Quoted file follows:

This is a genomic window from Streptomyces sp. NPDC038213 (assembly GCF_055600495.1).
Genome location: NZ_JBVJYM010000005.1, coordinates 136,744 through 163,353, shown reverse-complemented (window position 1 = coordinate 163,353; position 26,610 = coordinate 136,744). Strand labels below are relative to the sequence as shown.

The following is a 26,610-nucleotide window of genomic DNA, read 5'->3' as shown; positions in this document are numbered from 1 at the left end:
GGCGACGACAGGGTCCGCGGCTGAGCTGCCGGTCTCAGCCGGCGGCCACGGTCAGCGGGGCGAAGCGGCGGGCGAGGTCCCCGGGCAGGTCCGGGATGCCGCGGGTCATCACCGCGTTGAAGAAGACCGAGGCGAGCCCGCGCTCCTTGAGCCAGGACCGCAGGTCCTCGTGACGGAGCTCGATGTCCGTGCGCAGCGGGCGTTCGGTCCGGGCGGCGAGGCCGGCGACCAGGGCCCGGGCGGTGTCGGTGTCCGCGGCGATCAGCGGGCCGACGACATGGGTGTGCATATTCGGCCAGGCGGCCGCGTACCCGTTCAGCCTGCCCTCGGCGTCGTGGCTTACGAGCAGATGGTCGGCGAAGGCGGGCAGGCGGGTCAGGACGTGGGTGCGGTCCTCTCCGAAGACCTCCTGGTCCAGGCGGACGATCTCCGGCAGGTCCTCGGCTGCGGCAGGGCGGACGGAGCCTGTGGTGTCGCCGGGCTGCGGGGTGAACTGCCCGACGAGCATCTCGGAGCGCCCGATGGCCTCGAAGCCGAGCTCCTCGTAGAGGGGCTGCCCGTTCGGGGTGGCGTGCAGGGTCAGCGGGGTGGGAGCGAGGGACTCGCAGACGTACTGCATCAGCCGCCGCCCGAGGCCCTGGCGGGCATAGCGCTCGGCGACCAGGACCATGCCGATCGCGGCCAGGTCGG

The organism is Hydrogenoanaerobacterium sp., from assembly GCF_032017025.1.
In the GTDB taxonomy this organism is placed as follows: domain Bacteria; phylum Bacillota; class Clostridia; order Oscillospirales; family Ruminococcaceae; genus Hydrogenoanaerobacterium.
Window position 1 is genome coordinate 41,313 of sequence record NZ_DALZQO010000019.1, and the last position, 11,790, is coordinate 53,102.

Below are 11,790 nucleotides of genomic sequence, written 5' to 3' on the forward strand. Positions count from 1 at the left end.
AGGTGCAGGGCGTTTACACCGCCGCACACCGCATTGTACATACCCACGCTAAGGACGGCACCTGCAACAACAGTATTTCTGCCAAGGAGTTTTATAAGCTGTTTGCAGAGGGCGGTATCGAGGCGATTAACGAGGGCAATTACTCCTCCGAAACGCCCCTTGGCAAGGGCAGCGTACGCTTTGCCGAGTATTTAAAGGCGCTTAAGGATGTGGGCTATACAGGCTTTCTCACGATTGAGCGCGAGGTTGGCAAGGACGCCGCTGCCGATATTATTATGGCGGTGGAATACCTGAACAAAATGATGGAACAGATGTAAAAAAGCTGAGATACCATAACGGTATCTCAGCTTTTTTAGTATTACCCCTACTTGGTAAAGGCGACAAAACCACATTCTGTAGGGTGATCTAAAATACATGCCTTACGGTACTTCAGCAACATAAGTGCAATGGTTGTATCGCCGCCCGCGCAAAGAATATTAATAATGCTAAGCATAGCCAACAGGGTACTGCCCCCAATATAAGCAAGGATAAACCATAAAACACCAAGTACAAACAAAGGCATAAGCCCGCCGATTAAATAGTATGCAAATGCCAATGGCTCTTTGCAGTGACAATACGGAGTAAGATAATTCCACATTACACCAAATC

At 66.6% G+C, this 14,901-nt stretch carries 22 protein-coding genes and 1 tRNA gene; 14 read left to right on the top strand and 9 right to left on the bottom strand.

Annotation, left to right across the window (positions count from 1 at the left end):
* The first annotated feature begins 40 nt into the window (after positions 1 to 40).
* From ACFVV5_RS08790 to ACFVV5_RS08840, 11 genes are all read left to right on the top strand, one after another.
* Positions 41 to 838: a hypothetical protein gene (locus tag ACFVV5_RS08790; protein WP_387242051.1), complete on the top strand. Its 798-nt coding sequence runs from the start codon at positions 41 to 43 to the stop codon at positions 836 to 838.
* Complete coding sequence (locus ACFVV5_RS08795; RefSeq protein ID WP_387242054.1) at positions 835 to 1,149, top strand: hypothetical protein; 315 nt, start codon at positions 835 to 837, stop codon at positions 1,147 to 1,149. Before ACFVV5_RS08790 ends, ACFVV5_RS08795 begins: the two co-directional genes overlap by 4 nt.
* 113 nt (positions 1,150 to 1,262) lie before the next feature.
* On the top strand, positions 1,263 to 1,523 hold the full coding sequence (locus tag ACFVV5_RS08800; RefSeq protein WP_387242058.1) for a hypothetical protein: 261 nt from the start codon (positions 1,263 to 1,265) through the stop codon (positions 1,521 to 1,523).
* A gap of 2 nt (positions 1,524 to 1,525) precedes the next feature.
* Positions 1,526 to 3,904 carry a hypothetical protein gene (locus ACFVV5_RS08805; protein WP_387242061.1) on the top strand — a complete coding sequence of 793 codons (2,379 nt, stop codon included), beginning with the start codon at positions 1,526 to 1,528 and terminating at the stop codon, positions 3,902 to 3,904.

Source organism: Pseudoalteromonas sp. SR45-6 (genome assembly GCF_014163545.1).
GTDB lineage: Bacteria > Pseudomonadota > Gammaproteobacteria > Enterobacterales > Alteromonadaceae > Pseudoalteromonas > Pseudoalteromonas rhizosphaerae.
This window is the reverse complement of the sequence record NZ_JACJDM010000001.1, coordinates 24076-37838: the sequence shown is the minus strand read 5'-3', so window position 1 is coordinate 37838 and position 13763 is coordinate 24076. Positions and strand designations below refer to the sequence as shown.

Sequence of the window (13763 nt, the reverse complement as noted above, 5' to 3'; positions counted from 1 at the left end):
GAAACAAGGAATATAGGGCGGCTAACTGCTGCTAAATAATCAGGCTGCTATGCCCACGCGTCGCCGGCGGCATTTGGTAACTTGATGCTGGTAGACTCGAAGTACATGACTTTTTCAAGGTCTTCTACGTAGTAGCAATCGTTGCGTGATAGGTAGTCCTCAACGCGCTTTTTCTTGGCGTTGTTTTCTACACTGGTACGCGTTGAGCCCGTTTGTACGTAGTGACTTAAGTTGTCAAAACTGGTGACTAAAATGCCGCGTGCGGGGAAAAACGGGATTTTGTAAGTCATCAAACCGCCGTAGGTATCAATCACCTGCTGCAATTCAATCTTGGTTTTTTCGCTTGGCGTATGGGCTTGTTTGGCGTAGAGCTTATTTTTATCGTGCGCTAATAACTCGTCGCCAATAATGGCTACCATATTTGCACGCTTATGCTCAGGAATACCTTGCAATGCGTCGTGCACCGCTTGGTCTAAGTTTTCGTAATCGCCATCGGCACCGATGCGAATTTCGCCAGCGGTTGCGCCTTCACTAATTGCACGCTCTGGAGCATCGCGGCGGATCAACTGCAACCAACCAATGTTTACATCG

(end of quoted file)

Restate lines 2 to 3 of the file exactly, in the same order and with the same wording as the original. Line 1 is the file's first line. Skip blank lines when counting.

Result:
Genome location: NZ_JBVJYM010000005.1, coordinates 136,744 through 163,353, shown reverse-complemented (window position 1 = coordinate 163,353; position 26,610 = coordinate 136,744). Strand labels below are relative to the sequence as shown.

The following is a 26,610-nucleotide window of genomic DNA, read 5'->3' as shown; positions in this document are numbered from 1 at the left end: